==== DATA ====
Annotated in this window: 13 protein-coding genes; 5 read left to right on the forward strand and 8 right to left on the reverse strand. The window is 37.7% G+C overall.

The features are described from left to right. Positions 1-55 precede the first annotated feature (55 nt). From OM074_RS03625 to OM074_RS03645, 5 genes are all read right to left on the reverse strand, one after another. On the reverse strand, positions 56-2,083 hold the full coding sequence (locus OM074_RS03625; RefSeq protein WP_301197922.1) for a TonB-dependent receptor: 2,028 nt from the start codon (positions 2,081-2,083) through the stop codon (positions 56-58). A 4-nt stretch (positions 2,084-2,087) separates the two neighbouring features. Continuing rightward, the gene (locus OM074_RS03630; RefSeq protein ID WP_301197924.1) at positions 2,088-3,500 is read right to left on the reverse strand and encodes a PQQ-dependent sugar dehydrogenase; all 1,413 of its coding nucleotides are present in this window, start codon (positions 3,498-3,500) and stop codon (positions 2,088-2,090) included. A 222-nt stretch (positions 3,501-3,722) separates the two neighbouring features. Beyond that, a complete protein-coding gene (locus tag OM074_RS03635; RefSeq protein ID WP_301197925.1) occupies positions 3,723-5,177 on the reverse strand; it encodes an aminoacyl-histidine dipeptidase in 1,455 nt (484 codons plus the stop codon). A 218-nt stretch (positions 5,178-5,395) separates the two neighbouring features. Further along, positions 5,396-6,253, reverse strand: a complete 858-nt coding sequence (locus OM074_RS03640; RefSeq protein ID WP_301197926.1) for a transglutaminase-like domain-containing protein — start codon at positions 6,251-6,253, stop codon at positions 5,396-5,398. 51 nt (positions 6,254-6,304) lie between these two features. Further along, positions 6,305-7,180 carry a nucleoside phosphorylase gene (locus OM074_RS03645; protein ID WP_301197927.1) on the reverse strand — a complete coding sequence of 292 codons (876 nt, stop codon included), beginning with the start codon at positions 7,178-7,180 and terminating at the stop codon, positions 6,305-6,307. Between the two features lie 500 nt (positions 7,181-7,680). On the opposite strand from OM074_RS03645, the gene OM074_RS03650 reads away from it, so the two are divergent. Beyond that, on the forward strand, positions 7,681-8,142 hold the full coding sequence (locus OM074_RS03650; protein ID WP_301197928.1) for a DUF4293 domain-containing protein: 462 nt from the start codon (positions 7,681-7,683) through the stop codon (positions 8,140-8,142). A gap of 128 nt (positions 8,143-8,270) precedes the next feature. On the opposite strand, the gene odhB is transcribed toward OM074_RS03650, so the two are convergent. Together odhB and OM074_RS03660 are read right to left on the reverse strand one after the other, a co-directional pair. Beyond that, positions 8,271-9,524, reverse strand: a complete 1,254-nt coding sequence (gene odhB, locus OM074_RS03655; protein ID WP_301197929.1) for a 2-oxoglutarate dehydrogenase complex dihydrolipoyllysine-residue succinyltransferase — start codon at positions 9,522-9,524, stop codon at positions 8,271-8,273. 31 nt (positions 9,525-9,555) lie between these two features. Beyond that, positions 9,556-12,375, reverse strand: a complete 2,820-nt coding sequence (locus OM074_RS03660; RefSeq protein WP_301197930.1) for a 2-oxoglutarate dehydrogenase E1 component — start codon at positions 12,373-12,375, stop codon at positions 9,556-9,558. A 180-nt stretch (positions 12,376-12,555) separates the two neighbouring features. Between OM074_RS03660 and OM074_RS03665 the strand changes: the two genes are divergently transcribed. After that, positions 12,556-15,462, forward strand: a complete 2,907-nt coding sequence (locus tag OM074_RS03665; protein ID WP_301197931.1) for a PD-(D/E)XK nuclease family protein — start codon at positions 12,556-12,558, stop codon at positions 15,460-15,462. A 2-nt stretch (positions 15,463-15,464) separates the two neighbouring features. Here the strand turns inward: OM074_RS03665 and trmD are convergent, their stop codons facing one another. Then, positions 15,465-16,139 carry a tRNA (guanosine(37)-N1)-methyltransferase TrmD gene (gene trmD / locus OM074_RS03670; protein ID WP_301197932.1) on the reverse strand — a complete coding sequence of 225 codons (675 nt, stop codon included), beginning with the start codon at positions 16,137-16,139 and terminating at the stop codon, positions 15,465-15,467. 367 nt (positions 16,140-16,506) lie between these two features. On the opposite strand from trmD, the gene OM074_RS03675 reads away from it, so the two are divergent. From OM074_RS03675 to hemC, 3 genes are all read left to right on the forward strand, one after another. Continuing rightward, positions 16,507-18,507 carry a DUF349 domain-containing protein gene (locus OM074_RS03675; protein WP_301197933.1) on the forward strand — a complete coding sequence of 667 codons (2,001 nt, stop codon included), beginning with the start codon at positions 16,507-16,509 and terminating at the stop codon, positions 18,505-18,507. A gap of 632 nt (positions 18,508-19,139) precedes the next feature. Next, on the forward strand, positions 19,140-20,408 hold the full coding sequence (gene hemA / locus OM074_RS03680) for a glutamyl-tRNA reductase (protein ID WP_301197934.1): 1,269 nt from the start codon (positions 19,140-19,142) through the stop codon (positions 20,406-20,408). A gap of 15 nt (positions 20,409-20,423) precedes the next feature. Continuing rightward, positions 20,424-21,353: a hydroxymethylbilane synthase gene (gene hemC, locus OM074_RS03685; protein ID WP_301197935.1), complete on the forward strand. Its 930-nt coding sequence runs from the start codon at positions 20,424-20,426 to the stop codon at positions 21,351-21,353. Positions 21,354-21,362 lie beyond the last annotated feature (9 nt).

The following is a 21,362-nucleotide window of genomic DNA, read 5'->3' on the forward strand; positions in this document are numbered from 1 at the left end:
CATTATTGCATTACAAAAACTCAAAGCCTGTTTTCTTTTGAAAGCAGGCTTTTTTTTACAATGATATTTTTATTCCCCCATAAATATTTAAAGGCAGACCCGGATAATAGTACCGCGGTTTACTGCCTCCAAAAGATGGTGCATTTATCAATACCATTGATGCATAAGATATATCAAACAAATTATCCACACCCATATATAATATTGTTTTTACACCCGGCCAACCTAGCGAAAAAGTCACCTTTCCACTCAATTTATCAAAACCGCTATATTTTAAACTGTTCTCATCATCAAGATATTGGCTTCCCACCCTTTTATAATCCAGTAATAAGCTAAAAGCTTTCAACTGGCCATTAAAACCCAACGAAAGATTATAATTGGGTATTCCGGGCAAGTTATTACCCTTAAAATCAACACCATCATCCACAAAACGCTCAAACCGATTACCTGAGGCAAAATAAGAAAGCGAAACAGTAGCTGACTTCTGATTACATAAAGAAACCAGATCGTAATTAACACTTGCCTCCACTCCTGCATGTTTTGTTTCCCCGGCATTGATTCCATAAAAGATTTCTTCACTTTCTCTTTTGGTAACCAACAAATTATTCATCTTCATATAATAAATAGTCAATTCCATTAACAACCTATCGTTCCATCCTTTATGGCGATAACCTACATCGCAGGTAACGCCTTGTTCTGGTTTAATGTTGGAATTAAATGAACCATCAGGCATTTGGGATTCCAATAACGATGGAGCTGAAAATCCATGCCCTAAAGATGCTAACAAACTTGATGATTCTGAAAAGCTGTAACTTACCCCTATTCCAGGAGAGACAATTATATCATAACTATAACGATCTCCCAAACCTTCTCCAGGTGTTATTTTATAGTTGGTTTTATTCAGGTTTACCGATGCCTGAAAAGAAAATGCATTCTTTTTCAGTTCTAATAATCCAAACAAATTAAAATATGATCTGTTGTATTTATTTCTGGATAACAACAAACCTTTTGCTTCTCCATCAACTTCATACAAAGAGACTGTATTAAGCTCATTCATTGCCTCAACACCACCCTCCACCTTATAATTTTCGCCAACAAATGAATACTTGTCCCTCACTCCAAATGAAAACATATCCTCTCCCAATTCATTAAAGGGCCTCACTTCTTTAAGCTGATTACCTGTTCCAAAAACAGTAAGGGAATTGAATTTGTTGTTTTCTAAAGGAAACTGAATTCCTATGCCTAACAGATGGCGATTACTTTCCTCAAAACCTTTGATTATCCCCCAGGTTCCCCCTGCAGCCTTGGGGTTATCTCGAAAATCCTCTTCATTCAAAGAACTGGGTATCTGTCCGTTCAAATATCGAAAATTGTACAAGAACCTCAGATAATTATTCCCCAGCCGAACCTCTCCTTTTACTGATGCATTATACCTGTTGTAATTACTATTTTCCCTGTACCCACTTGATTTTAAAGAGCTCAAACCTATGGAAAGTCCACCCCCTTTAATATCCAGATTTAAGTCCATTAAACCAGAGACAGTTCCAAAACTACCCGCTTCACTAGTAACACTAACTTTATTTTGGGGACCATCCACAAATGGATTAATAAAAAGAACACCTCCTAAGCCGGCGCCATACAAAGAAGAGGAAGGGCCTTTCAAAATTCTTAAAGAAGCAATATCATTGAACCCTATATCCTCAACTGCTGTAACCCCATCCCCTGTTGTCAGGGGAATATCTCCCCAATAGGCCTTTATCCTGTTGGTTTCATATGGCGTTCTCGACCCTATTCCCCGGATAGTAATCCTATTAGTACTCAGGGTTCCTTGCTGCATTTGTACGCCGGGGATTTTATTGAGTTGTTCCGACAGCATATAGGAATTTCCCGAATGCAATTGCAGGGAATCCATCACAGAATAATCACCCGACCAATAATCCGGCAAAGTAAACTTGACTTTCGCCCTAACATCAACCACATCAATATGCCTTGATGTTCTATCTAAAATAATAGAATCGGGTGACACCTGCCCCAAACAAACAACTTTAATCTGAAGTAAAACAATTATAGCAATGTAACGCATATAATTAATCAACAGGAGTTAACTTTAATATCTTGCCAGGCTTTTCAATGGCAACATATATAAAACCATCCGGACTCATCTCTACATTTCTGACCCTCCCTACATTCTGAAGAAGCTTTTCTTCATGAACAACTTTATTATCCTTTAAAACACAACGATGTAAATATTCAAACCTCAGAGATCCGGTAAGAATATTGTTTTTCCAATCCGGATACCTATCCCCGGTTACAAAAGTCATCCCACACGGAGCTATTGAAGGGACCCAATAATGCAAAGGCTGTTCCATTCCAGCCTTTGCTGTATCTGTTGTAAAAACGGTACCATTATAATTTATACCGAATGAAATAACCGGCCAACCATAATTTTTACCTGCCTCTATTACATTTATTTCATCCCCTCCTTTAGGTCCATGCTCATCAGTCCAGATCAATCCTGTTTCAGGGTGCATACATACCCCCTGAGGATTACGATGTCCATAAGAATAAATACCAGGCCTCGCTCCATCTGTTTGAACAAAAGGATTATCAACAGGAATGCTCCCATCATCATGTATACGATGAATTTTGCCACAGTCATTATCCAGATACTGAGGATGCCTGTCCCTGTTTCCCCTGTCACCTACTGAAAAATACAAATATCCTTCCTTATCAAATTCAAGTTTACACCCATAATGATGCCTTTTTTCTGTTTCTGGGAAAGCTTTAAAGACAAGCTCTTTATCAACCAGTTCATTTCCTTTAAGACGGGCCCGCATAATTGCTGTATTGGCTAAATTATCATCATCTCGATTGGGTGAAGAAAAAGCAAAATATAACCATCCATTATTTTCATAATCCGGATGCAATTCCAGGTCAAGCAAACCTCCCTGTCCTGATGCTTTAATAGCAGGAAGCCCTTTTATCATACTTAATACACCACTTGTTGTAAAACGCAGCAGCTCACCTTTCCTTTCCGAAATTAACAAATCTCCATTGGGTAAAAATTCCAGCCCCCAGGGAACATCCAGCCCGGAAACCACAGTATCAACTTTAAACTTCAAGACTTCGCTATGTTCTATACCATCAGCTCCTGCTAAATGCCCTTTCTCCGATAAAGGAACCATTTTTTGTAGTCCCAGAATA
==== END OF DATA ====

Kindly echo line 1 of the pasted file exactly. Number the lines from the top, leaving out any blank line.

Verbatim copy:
Annotated in this window: 13 protein-coding genes; 5 read left to right on the forward strand and 8 right to left on the reverse strand. The window is 37.7% G+C overall.